By Daniel Hatlestad, Ken-Caryl Firewise Committee
All of the homes within Ken-Caryl are within the Wildland Urban Interface (WUI), an area of increasing risk for wildfire. Multiple factors interact to determine the behavior of wildland fires. Fire behavior refers to the intensity at which a fire burns, the rate of spread and how it moves. General descriptions of wildfire behavior focus on where the fire occurs in the vegetation: underground, on the surface and in tree crowns.
Ground fires are fires that burn below the surface. With the rocky soils of Ken-Caryl ground fires are not common. During surface fires, fuels at or near ground level, such as grass, shrubs and/or fallen leaves and branches, carry the fire. Crown fires burn through the tops of trees. In general, the relative intensity (amount of heat released) of the different types of wildfire increases from ground to surface to crown fires. Firebrands, burning embers which may be carried for a mile or more, may originate from surface fires or crown fires. Structural fires, or burning homes or buildings, are another type of fire that can produce firebrands.
Three factors interact to determine fire behavior in wildland fires: fuels, weather and topography.
Fuels: The primary fuels in wildland fires are living and dead vegetation. During extended periods of warm and dry conditions, all plants will burn if exposed to enough heat. However, plants differ in how readily they ignite and how hot or long they burn. Flammability depends on arrangements of decks and landscaping, plant size, arrangement of branches and leaves, and the chemical properties of branches and bark. The gambel oak brush common to the Front Range of Colorado and the Western United States burns hot and fast, even when green.
Weather: Precipitation, humidity, wind and temperature are important weather variables that influence fire behavior. Precipitation and humidity, which are influenced by air temperature, directly influence the flammability of all fuels by affecting the moisture content of living and dead leaves, branches and grasses. Plant materials dry out quicker and ignite easier during hot, dry weather. Windy conditions as are seen during Red Flag Warnings on hot, dry and windy days, increase the rate of spread of fires and may increase fire intensity.
Topography: Topography significantly affects fire behavior. Fires move faster uphill than downhill.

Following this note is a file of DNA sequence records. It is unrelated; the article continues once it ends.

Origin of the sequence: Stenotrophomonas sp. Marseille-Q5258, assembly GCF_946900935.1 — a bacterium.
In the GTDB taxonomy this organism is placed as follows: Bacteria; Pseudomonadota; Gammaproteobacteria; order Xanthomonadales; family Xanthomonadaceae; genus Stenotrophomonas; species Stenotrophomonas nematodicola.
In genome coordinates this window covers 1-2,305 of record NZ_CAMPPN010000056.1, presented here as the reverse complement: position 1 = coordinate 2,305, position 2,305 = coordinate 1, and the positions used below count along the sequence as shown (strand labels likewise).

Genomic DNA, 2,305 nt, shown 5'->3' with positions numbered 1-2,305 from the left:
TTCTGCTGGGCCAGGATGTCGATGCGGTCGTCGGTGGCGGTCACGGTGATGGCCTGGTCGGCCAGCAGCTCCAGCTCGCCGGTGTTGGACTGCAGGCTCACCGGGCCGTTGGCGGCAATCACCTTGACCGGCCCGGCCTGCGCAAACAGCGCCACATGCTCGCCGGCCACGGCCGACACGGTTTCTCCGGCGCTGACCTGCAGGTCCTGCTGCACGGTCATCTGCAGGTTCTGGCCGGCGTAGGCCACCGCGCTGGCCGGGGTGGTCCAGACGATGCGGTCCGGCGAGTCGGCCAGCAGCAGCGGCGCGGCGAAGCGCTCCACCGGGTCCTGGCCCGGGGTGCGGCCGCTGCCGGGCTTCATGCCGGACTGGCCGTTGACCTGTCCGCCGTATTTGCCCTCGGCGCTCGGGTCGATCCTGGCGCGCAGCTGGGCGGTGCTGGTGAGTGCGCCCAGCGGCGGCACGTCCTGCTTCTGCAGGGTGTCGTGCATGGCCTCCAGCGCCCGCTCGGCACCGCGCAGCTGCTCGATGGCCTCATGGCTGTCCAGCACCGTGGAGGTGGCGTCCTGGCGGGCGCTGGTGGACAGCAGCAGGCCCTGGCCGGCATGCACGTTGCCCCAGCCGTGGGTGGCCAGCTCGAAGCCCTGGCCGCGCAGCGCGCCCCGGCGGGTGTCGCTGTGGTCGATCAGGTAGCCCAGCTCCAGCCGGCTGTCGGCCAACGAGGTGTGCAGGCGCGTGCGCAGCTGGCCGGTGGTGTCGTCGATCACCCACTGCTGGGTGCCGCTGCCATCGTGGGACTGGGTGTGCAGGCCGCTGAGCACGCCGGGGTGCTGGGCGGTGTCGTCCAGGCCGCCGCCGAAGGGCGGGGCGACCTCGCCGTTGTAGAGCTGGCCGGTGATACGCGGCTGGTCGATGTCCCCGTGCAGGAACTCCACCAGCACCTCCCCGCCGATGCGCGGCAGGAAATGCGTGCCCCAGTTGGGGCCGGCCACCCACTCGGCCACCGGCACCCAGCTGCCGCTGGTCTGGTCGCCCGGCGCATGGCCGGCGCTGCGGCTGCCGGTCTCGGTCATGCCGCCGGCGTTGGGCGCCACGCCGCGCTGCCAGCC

Slope orientation also influences fire behavior. Forests on southern or southwestern slopes generally have lower humidity and higher temperatures than those on north or northeast slopes because of the path of the sun. Look to the foothills west of Ken-Caryl Valley and notice the density of fuels on the north-facing slopes. Consequently, fire hazard is often higher on south and southwest facing hills.
Of the three factors affecting fire behavior, fuels are the easiest to manage by homeowners to lower fire hazard.
Strategies to Reduce the Risk of High Intensity Fires
Homeowners in high fire hazard areas can reduce the risk of high intensity fires affecting their property. An important concept for homeowners living in hazardous areas is that of defensible space. Defensible space is defined as an area of modified vegetation between wildland fuels and homes that allows firefighters to protect the home or, in the absence of firefighters, allows the home to better survive on its own. The most extensive modification of vegetation should occur within an area of at least 30 feet around the house. Beyond this area, additional modification of landscaping creates a larger buffer from an approaching wildfire and further decreases the risk of damage, as well as giving your family and neighbors more time to evacuate during an approaching wind-driven wildfire.
Create and maintain a defensible space by removing the lower branches up to 10 feet from the ground on large trees, separating beds of landscape plants and removing flammable vegetation from within 30 feet from your house. Homeowners living on a steep slope or hillside should maintain a larger primary zone of defensible space on the area below the home.
Landscape your yard with Firewise plants with the following characteristics: slow growth with little accumulation of dead vegetation, high moisture content and low concentrations of oils or other flammable chemicals in the leaves and branches (e.g. succulent plants), and an open and loose branching pattern. If natural areas exist on your lot, you can reduce the intensity of an approaching fire by:
(1) removing highly flammable shrubs and trees;
(2) reducing overall tree density by removing small trees (called thinning); and
(3) reducing the continuity of ladder fuels.
Now is the Time for Mitigation
When wildfires occur near homes, homeowners often feel powerless to protect their property. An approaching fire may seem unpredictable and difficult for trained firefighters to control. However, with an understanding of the concepts of fire behavior outlined in this paper, you can anticipate the intensity and movement of a fire by considering several key conditions: fuel structure, local weather and topography. Furthermore, by altering the conditions around your house, such as decks and outdoor furniture, you can influence the movement and intensity of fires, and consequently, improve the survivability of your home.
This article was originally published in Life at Ken-Caryl on May 26th, 2021, Republished with permission.